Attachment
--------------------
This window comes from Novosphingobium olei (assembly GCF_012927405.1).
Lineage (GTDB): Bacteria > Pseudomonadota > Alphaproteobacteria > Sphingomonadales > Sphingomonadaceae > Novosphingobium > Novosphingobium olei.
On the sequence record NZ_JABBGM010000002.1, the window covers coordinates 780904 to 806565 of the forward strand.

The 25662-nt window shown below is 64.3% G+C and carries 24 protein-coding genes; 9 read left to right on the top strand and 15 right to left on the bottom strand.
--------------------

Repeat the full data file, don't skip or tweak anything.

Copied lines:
This window comes from Novosphingobium olei (assembly GCF_012927405.1).
Lineage (GTDB): Bacteria > Pseudomonadota > Alphaproteobacteria > Sphingomonadales > Sphingomonadaceae > Novosphingobium > Novosphingobium olei.
On the sequence record NZ_JABBGM010000002.1, the window covers coordinates 780904 to 806565 of the forward strand.

The 25662-nt window shown below is 64.3% G+C and carries 24 protein-coding genes; 9 read left to right on the top strand and 15 right to left on the bottom strand.